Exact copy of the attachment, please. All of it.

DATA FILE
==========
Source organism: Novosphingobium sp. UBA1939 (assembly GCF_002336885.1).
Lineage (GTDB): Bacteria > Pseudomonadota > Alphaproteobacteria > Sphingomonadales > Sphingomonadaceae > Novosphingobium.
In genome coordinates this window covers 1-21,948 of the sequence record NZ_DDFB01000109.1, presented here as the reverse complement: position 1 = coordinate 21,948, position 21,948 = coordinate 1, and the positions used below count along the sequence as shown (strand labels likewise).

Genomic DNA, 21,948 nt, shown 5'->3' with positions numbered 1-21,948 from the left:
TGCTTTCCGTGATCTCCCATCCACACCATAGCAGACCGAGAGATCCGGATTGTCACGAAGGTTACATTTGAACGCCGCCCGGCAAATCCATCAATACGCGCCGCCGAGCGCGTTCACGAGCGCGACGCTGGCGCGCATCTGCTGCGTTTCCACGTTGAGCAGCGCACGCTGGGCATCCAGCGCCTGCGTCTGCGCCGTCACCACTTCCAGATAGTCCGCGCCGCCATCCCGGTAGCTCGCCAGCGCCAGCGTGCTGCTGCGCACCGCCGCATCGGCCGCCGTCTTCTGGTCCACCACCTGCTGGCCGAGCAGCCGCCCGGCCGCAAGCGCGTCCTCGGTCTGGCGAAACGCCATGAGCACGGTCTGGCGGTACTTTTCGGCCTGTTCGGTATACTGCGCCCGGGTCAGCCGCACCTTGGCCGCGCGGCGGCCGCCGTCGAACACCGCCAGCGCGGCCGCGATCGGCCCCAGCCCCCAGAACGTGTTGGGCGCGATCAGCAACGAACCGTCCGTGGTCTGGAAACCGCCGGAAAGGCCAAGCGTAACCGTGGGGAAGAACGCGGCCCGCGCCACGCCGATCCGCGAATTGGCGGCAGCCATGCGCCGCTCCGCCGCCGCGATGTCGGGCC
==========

Source organism: Novosphingobium sp. UBA1939 (assembly GCF_002336885.1).
Lineage (GTDB): Bacteria > Pseudomonadota > Alphaproteobacteria > Sphingomonadales > Sphingomonadaceae > Novosphingobium.
In genome coordinates this window covers 1-21,948 of the sequence record NZ_DDFB01000109.1, presented here as the reverse complement: position 1 = coordinate 21,948, position 21,948 = coordinate 1, and the positions used below count along the sequence as shown (strand labels likewise).

Genomic DNA, 21,948 nt, shown 5'->3' with positions numbered 1-21,948 from the left:
TGCTTTCCGTGATCTCCCATCCACACCATAGCAGACCGAGAGATCCGGATTGTCACGAAGGTTACATTTGAACGCCGCCCGGCAAATCCATCAATACGCGCCGCCGAGCGCGTTCACGAGCGCGACGCTGGCGCGCATCTGCTGCGTTTCCACGTTGAGCAGCGCACGCTGGGCATCCAGCGCCTGCGTCTGCGCCGTCACCACTTCCAGATAGTCCGCGCCGCCATCCCGGTAGCTCGCCAGCGCCAGCGTGCTGCTGCGCACCGCCGCATCGGCCGCCGTCTTCTGGTCCACCACCTGCTGGCCGAGCAGCCGCCCGGCCGCAAGCGCGTCCTCGGTCTGGCGAAACGCCATGAGCACGGTCTGGCGGTACTTTTCGGCCTGTTCGGTATACTGCGCCCGGGTCAGCCGCACCTTGGCCGCGCGGCGGCCGCCGTCGAACACCGCCAGCGCGGCCGCGATCGGCCCCAGCCCCCAGAACGTGTTGGGCGCGATCAGCAACGAACCGTCCGTGGTCTGGAAACCGCCGGAAAGGCCAAGCGTAACCGTGGGGAAGAACGCGGCCCGCGCCACGCCGATCCGCGAATTGGCGGCAGCCATGCGCCGCTCCGCCGCCGCGATGTCGGGCC